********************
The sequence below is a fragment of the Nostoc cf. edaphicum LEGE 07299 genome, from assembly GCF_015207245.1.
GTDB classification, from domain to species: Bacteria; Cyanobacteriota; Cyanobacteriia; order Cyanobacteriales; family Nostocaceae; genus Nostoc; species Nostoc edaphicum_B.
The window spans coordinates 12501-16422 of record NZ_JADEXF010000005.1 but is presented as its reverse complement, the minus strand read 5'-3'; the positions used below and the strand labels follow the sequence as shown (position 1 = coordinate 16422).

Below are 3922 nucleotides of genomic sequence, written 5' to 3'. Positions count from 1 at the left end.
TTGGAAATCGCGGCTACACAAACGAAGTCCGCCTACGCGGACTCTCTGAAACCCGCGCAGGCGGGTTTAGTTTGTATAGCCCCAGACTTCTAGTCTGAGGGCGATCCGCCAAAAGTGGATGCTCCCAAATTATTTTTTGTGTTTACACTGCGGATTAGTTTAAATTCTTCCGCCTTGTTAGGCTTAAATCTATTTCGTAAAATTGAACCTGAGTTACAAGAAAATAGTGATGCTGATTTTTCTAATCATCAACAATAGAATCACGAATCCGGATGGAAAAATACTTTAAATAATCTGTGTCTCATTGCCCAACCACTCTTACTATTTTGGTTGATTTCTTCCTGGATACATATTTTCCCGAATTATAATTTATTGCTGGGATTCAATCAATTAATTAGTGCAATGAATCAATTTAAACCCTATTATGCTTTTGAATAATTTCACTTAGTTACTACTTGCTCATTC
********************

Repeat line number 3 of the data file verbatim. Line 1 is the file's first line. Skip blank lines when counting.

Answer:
The window spans coordinates 12501-16422 of record NZ_JADEXF010000005.1 but is presented as its reverse complement, the minus strand read 5'-3'; the positions used below and the strand labels follow the sequence as shown (position 1 = coordinate 16422).